Federal, state and local officials for the first time gathered to take on the challenge that is MS4 (Municipal Storm Sewer System), a mandated stormwater management program that is hitting Franklin County municipalities hard in the pocketbooks.

The closed-door meeting was held at the Franklin County Area Development Corp. office in Chambersburg drew officials from six municipalities and the county planning department. Local officials in attendance were from Antrim, Greene, Guilford and Washington townships and Chambersburg and Greencastle boroughs.

The meeting was aimed at attacking the impact of stormwater management regulations from the U.S. Environmental Protection Agency administered through the Pennsylvania Department of Environmental Protection.

The mandate has proven costly and has some local officials calling for relief and more plausible answers.

Friday’s roundtable, which included EPA and DEP representatives, was facilitated by U.S. Rep. John Joyce, a Republican whose district includes Franklin County. He said the MS4 regulations are negatively impacting communities and he wanted the agencies to see how stringent these regulations are and how they are financially impacting the municipal budgets.

“It was a great meeting,” Joyce said in a phone interview after the session. “We didn’t ask anyone to hold back, but we wanted to find some common-sense solutions.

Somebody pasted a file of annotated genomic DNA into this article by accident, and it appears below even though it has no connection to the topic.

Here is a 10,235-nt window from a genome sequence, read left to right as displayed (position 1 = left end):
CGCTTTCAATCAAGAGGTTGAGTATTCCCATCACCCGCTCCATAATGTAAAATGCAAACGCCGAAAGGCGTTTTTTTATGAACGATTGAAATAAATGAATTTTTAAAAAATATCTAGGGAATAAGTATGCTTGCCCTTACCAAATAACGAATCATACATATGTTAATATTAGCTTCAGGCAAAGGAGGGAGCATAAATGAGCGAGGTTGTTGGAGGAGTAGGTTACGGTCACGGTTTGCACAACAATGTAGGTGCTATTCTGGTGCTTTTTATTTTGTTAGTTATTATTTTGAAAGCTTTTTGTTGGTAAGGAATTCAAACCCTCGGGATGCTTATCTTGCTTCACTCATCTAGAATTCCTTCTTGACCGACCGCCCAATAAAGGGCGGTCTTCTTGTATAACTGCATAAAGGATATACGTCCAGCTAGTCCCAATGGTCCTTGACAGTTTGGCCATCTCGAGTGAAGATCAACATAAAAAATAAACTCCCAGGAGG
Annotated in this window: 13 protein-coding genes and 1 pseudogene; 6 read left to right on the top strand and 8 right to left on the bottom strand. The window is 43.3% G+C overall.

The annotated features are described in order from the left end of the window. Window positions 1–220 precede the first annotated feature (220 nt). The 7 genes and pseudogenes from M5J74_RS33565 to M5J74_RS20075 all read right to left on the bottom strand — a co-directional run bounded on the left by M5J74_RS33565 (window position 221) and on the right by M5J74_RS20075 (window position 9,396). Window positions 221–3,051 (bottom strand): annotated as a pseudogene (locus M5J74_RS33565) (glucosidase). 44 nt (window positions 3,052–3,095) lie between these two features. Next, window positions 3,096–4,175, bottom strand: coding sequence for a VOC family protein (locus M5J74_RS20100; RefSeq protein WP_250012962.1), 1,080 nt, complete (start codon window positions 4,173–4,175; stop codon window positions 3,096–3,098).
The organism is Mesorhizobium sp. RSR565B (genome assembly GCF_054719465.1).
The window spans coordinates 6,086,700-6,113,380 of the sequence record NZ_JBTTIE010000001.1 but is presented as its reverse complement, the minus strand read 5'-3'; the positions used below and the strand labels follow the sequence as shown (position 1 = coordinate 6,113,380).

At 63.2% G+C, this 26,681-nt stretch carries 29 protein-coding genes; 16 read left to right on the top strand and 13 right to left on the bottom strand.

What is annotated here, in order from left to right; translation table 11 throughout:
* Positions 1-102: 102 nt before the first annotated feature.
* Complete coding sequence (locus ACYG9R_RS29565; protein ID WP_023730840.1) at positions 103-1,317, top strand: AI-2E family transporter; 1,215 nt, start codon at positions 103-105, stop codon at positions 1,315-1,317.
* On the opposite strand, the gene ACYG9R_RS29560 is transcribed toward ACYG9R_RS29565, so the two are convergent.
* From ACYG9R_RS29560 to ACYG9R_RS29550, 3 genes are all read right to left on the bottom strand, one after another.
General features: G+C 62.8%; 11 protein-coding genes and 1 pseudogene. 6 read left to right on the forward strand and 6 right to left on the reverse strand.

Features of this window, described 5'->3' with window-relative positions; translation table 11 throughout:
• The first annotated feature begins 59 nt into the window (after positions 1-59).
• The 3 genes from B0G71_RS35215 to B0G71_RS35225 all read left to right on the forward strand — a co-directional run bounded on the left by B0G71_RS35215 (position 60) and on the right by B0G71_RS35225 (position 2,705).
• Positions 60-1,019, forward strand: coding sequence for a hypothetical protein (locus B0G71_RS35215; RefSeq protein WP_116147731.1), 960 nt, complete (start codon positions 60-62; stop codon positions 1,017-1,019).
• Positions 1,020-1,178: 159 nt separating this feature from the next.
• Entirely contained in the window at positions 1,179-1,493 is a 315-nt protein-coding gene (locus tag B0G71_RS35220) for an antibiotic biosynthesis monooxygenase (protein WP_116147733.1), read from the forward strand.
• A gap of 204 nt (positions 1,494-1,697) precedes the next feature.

“I wanted the people from the EPA and the DEP to hear how hard this is for our local communities. And there were some significant resolutions brought forward.”

Most notably, Joyce said EPA has offered to conduct workshops with DEP.

“EPA wants to sit down with DEP,” Joyce said.

“These two different government environmental agencies can work with the township supervisors and borough representatives to see how they can join together to find solutions ... whether that is working together and finding solutions as a common unit, whether that is working together asking for waivers to some of these incredibly burdensome regulations that have come out of MS4.”

Joyce said it was important to bring all players to the table and find common ground, especially because the MS4 regulations disproportionately hurt smaller communities.

“It continues to be a priority for EPA to help our partners advance their plans to improve local water quality throughout Pennsylvania,” EPA Regional Administrator Cosmo Servidio said in a news release.

“We are pleased to work with our local, state and federal stakeholders on stormwater management issues that will benefit public health and the environment.”

Joyce said Servidio opened the door for local cooperation in meeting the requirements as a way to lower costs.

“There was a spirit of collaboration and we left with an action plan,” said Joyce. “EPA has a plan to work with them. I wanted to bring that impact back home to Franklin County.”